The weightiest assumption behind twelve-tone composition is this thesis:
Whatever sounds together (harmonies, chords, the result of part-writing) plays its part in expression and in presentation of the musical idea in just the same way as does all that sounds successively (motive, shape, phrase, sentence, melody, etc.) and it is equally subject to the law of comprehensibility.Let us, for the sake of comprehensibility, assume that an object is comprehensible2.8when a meaning is attached to it, and therefore, it is required to have a certain degree of self-sufficiency. This implies that now simultaneous notes (which are called chords in the tonal context) are used as content with musical meaning, and they do not imply any context resulting from the tonal relationship of the simultaneously sounding tones. Please note that here we are talking about musical content in what was previously considered as instantaneous sound. Therefore, the content of simultaneous sounds does not have to abide by any eternal prefixed rule; now the content of a simultaneous sound (which is the relationship of all the overtones to each other in conjunction with the development of those elements in the duration of the sound) can be anything that serves the underlying musical idea.
And it is following this idea that Schoenberg introduced the idea of Klangfarbenmelodien, which is progression of tone colors independent of pitch or harmony. On this idea Schoenberg writes[41, page 421]:
I think the tone becomes perceptible by virtue of tone color, of which one dimension is pitch. Tone color is, thus, the main topic, pitch a subdivision. Pitch is nothing else but tone color measured in one direction. Now, if it is possible to create patterns out of tone colors that are differentiated according to pitch, patterns we call ``melodies'', progressions whose coherence (Zusammenhang) evokes an effect analogous to thought process, then it must also be possible to make such progressions out of the tone colors of the other dimension, out of that which we call simply ``tone color'', progressions whose relations with one another work with a kind of logic entirely equivalent to that logic which satisfies us in the melody of pitches.And he ends his ``Theory of harmony'' by the following passage:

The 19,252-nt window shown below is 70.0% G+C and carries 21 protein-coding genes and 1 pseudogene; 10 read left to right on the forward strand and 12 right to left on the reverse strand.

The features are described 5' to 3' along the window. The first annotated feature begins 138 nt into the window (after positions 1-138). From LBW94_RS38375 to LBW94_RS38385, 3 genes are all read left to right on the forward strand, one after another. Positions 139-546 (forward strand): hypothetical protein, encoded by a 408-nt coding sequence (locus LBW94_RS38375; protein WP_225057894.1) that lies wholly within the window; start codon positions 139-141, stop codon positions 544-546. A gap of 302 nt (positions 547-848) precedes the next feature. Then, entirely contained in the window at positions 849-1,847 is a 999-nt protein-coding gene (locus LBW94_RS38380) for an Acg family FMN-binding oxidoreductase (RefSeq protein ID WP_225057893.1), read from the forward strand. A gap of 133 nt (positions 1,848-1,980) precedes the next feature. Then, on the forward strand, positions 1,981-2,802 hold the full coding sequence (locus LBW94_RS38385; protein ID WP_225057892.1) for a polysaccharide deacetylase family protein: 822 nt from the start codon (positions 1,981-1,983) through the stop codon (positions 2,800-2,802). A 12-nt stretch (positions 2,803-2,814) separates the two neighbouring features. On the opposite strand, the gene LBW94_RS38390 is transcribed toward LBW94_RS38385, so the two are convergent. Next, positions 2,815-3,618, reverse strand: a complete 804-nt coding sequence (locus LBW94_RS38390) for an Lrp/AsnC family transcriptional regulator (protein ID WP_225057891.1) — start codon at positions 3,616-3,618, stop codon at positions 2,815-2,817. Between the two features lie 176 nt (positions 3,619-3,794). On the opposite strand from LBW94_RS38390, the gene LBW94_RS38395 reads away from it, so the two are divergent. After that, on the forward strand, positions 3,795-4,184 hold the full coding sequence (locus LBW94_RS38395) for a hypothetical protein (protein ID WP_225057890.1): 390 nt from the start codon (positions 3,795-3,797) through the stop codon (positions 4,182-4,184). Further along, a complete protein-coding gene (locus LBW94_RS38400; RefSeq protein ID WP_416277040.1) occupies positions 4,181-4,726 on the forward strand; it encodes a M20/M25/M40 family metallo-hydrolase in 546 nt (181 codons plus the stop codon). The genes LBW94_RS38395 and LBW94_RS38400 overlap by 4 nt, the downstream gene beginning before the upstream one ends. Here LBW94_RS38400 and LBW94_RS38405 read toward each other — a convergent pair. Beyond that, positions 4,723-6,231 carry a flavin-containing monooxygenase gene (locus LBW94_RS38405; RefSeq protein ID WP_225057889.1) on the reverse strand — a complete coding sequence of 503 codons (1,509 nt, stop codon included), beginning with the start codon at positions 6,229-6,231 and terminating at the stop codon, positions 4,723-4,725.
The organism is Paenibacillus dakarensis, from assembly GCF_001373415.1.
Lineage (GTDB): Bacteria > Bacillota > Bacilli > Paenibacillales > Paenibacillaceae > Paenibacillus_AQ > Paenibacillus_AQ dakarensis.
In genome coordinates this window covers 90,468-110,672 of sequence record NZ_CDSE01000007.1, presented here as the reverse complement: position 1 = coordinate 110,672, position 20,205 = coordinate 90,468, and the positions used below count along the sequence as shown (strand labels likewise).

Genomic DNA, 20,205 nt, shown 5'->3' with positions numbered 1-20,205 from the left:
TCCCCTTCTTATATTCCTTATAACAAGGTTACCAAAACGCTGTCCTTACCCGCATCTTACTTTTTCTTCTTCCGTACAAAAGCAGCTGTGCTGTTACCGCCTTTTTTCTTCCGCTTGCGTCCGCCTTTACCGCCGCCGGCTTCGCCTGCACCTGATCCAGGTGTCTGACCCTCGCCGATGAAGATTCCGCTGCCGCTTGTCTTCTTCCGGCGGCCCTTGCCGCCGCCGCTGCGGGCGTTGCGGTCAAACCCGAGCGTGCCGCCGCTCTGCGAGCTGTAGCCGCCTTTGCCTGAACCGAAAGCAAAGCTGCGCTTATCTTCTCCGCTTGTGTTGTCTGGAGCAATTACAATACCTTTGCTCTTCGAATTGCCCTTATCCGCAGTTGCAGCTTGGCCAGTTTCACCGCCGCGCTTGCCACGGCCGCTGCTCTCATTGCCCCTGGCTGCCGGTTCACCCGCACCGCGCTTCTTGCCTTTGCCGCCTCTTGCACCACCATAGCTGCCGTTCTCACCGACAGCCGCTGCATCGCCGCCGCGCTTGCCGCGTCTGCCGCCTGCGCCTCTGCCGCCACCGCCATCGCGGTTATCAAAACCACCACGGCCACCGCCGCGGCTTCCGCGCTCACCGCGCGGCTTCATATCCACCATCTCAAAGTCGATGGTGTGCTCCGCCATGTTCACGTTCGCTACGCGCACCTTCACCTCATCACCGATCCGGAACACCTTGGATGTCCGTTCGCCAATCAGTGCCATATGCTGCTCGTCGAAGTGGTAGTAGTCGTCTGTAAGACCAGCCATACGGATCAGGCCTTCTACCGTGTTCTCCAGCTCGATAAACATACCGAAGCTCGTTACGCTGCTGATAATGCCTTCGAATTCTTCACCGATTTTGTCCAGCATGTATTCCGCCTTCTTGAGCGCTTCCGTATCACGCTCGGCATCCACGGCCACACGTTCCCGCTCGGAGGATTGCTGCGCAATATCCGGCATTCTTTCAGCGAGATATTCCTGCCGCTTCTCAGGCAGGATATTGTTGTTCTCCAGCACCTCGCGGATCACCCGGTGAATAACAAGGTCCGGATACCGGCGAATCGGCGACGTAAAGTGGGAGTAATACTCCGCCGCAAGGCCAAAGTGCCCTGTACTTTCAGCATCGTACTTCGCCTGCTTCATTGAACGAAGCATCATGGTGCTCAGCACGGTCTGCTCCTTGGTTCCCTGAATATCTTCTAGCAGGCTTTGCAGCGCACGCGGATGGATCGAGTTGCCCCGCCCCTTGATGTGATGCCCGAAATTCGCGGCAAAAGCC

Tone-color Melodies! How acute the senses that would be able to perceive them! How high the development of spirit that could find pleasure in such subtle things!
In such domain, who dares ask for theory!2.9
Let us examine these two ideas, Klangfarbenmelodien and ``simultaneous sounds which are subject to the laws of comprehensibility.''2.10Please note how the role of pitch and tone color changes in the Klangfarbenmelodien concept. In traditional tonal music, the pitch structures are conceived and then the musical idea is orchestrated, which creates the sound of the music. However, as Schoenberg states, pitch is nothing but timbre reduced to a one dimensional instantaneous value. And therefore, the tonal system is dependent and capable of producing only a single type of (musical) timbre -- the natural harmonic timbre. Now pitch has become a secondary issue, and one is still capable of communicating a musical idea without any dependency on it. This is communication based upon a type of progression which we previously understood as sound.
The same analogy applies to the ``simultaneous sounds which are subject to the laws of comprehensibility.'' Here the simultaneous sounds create a single timbre which has to be understood. Again, please note, how the roles have reversed; in tonal context a unity was assumed, and pitches (melodies) or chords, and then timbres, were used to portray that unity. Any deviation from this unity was only to build a stronger context for affirmation of the assumed unity. However, in an atonal context the unity is created only when all the parts are combined together; it is a physical unity rather than a logical pre-assumed unity. As one of the steps which has to be taken for new music, Schoenberg says[40, page 137]: